They have more money than they know how to spend, safely stashed in offshore bank accounts. They are citizens of the world, moving from country to country chasing profit and lower taxes. And they like to buy trophy properties in Manhattan.
You’ll be forgiven for thinking of Middle Eastern sheiks and Russian oligarchs, but I am talking about big U.S. corporations.
Last week, The Real Deal reported that Google is paying $2.4 billion in cash for the Chelsea Market building. Last month, banking giant JPMorgan Chase announced it will tear down its existing headquarters and build a 70-story skyscraper at 270 Park Avenue in its place.
These two deals are harbingers of a new era. With corporate cash reserves at record highs, companies are starting to behave a little more like super-rich people. And like hedge funders and oil barons, they are developing a penchant for parking their wealth in Manhattan real estate. Welcome to the age of corporate stash pads.
“Looking around, not having many other investment opportunities, this is a good place to put your capital,” said Jahn Brodwin, a corporate finance advisor at FTI Consulting.
It’s not just Google and JPMorgan Chase. At Hudson Yards, private equity firm KKR, Wells Fargo and Time Warner agreed to buy office condos spanning a combined 2.3 million square feet. And on the West Coast, Facebook is building a small city for its employees that will include 1.75 million square feet of office space and 1,500 apartments.
Corporations buying office buildings isn’t new. In the early 20th century, New York’s tallest skyscrapers were built by big companies for their own use — think of the old MetLife Building and the Woolworth Building. But in the second half of the 20th century, more and more firms ditched their real estate holdings and began leasing office space instead. They were looking to simplify their balance sheets and focus investment on their core business in a bid to appeal to stock market investors. Owning real estate usually meant taking out mortgages, which increased liabilities, Brodwin said. It also carried risk.
Now the pendulum is swinging back in the other direction. One reason: the sheer accumulation of wealth in the hands of corporate behemoths. Cash and liquid investments held by U.S. non-financial firms rose by 5 percent in 2017 to $1.9 trillion, according to a November report by ratings agency Moody’s. The report projected Google’s parent company Alphabet would hold $103 billion in cash by the end of last year. Apple’s cash reserves were projected at a staggering $265 billion.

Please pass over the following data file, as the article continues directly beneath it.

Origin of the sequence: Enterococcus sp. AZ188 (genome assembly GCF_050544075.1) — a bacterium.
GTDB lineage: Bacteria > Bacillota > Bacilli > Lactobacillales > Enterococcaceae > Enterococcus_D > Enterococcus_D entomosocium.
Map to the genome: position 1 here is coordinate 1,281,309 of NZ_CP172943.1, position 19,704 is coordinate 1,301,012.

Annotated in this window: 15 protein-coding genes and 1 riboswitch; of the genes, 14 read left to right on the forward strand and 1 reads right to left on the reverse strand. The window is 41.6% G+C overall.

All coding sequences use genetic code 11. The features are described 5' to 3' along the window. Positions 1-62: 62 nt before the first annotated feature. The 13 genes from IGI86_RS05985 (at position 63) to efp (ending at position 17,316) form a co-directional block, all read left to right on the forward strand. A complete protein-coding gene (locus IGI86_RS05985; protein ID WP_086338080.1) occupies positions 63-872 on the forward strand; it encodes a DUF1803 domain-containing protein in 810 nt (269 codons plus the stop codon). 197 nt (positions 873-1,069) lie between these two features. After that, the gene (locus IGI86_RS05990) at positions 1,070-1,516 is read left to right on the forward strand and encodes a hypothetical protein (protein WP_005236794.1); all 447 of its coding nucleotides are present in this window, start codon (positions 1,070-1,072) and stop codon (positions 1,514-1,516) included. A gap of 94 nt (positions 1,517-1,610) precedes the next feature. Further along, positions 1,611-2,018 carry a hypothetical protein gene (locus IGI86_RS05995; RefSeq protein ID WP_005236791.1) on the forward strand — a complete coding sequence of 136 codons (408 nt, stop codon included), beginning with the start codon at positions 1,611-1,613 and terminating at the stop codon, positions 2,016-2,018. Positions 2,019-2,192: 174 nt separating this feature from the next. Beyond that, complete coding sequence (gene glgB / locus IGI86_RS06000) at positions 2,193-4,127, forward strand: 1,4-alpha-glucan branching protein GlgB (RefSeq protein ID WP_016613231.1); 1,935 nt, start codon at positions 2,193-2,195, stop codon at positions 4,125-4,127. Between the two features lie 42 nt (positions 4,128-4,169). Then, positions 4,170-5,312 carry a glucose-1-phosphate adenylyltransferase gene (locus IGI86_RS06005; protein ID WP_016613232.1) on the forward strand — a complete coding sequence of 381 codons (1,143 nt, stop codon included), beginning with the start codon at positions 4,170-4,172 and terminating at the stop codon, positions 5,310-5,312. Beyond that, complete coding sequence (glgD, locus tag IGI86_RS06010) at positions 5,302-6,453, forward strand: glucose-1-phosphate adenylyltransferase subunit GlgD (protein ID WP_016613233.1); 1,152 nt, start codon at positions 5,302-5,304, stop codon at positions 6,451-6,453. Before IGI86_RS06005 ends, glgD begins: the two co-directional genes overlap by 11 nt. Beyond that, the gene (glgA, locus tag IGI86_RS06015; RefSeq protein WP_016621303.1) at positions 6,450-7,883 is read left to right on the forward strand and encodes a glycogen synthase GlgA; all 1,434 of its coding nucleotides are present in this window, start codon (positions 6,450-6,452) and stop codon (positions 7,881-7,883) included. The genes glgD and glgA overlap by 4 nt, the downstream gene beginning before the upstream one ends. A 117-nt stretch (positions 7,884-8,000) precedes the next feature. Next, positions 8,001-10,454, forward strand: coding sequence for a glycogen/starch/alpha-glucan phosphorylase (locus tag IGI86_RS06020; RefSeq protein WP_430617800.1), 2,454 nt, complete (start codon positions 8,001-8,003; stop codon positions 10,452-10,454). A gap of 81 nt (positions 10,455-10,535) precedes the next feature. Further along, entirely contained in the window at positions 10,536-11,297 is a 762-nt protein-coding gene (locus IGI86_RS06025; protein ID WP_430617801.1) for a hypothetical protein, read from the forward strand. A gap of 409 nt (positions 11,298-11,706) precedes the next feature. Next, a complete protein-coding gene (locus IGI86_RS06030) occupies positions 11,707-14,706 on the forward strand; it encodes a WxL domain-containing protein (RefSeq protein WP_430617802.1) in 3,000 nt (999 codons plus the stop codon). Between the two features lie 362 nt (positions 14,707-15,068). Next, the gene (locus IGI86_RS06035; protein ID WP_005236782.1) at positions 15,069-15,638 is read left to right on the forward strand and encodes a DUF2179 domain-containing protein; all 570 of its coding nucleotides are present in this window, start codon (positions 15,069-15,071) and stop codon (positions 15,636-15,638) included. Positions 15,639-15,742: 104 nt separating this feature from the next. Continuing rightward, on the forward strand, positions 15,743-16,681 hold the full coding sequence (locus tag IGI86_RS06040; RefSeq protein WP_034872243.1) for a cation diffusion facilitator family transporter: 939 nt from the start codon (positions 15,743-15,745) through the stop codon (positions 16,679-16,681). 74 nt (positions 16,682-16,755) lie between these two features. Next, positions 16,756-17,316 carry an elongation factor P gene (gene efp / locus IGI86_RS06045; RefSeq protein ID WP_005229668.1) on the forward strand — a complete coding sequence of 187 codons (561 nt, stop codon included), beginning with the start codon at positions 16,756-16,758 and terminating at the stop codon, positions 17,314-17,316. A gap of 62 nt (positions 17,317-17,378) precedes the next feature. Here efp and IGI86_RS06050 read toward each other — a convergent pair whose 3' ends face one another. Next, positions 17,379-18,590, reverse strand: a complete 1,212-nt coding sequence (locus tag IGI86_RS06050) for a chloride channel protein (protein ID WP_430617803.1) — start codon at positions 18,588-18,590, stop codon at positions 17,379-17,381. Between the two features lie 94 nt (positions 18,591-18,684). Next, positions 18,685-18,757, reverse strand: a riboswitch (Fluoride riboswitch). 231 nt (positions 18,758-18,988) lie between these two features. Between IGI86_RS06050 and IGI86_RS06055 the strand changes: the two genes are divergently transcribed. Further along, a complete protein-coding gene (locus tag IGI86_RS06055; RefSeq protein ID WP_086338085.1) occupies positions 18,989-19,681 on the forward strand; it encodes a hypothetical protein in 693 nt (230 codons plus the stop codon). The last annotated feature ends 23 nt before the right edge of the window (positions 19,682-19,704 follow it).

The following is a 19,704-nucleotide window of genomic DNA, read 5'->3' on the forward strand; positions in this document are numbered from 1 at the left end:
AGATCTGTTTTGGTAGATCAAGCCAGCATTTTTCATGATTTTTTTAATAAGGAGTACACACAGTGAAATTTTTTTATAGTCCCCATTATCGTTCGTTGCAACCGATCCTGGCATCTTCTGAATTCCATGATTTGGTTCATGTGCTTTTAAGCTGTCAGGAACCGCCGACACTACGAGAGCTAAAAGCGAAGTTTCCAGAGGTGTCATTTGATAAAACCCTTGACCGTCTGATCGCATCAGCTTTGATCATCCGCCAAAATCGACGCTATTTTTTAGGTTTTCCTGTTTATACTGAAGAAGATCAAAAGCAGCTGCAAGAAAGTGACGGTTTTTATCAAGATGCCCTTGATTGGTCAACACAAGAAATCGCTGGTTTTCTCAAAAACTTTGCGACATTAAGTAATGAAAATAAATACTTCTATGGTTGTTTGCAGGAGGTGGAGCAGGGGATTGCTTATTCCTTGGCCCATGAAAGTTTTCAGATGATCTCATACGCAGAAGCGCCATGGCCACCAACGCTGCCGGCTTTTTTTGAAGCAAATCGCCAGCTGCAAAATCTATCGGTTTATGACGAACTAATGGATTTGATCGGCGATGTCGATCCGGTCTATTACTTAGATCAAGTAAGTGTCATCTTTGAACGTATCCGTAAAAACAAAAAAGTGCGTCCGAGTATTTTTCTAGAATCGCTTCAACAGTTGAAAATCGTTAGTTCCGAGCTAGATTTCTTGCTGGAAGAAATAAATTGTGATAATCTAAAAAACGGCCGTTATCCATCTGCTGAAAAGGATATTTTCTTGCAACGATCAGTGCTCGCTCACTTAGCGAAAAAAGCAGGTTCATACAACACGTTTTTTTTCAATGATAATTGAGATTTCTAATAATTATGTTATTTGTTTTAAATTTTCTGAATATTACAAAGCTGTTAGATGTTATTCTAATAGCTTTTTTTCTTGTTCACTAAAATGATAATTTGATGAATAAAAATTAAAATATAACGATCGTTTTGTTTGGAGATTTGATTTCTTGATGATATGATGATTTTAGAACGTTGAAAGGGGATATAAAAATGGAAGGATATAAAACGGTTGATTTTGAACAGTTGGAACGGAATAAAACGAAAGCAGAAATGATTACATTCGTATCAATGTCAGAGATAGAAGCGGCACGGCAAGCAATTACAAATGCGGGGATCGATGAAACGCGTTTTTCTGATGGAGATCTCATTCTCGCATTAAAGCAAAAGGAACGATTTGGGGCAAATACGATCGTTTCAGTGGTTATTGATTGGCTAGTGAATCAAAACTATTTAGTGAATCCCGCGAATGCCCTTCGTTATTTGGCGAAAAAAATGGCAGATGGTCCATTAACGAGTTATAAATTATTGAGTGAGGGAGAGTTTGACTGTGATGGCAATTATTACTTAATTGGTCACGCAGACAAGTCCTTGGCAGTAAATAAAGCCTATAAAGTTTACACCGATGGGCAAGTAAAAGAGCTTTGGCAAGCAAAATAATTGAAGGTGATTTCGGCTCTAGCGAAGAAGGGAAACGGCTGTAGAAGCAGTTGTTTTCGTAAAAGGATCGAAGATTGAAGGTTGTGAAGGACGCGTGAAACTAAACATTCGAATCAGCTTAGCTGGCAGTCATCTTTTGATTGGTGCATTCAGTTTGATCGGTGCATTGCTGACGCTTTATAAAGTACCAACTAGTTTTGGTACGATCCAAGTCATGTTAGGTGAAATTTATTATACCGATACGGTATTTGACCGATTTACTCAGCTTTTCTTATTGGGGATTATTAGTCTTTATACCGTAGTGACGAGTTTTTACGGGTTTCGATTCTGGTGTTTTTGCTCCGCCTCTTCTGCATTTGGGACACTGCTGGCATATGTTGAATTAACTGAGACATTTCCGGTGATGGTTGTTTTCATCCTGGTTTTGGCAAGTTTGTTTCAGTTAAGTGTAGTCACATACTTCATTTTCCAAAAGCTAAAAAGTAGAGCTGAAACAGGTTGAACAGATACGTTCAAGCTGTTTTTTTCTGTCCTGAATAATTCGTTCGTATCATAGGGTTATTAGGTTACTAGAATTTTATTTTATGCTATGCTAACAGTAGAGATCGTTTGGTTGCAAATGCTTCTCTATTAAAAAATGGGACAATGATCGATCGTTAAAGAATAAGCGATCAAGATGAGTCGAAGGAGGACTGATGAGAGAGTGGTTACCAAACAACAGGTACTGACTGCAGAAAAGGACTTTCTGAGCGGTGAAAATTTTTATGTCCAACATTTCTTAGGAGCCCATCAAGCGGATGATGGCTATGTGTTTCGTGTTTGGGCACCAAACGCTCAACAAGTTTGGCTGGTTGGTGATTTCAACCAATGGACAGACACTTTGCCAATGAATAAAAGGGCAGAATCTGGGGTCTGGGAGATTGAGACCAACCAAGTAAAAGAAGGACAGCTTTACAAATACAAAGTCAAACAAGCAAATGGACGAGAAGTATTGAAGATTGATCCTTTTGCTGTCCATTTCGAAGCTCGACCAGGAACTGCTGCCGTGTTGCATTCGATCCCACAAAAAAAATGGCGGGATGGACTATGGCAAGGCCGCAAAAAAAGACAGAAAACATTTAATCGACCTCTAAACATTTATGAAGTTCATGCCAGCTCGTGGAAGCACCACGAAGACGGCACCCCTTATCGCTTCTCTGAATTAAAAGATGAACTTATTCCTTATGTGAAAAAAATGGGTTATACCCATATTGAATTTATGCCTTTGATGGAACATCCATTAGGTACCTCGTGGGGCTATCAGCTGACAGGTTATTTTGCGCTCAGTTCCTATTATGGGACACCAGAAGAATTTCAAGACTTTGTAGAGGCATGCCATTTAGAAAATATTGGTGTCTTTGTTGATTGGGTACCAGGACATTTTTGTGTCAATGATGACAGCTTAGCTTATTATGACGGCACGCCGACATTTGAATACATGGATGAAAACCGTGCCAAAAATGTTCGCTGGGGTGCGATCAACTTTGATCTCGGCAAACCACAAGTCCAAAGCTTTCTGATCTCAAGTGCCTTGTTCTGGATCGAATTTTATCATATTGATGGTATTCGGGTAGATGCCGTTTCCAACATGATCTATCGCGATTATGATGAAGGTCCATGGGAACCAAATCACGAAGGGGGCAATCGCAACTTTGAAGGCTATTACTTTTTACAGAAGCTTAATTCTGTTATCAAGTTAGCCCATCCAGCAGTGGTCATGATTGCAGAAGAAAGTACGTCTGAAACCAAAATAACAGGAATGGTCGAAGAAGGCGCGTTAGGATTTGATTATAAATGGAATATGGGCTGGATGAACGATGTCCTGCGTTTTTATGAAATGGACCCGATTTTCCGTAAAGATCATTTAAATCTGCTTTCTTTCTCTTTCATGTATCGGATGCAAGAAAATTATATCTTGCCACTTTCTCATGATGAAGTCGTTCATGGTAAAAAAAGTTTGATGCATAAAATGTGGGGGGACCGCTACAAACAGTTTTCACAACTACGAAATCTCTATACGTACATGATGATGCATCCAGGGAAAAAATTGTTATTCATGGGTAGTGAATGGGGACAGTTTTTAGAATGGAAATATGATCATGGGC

Companies need to store all that wealth somewhere, and low interest rates make bank accounts and bonds somewhat less appealing. Real estate offers an alternative. Meanwhile, the recently passed federal tax reform allows firms to repatriate their offshore wealth at a lower tax rate for a limited time, adding an incentive to move funds from overseas into the New York property market.
Another big change concerns accounting rules. In the past, companies weren’t required to list leases as liabilities on their balance sheets, even though that’s exactly what they are. But starting in 2019, that will change. Public companies that sign leases will have to include their present value as liabilities, making them look worse on paper. Companies that buy buildings may add liabilities in the form of a mortgage, but they also add a valuable property to their balance sheet.
Throw in the tax advantage of depreciation and the security of knowing you can’t get kicked out at the end of a lease, and you get a pretty compelling case in favor of buying real estate.
FTI’s Brodwin predicted that we’ll “certainly see more” companies buying their own office space. For a sense of how that could change the commercial property market, take a look at luxury condos. Over the past decade, amid a record rise in private wealth around the globe, billionaires flooded into the Manhattan residential market. They drove up prices, enriching developers like Gary Barnett and Harry Macklowe. The influx also weakened the connection between condo prices and market fundamentals like rents and demographics. As properties turned into stash pads, rental returns became a secondary concern. A similar thing could happen in the office market.
Byron Carlock, PwC’s real estate leader, said the rise of corporate real estate buyers is part of a broader trend: companies, under pressure to attract workers, are paying more attention to their office space. “There is a perception that many spaces are outdated and in extreme cases demoralizing to the workforce,” he said. Buying or building your own property can be the best way to ensure the right work environment. Spending $2 billion on a building, he said, can be “inconsequential compared to the impact it would have on the workforce.”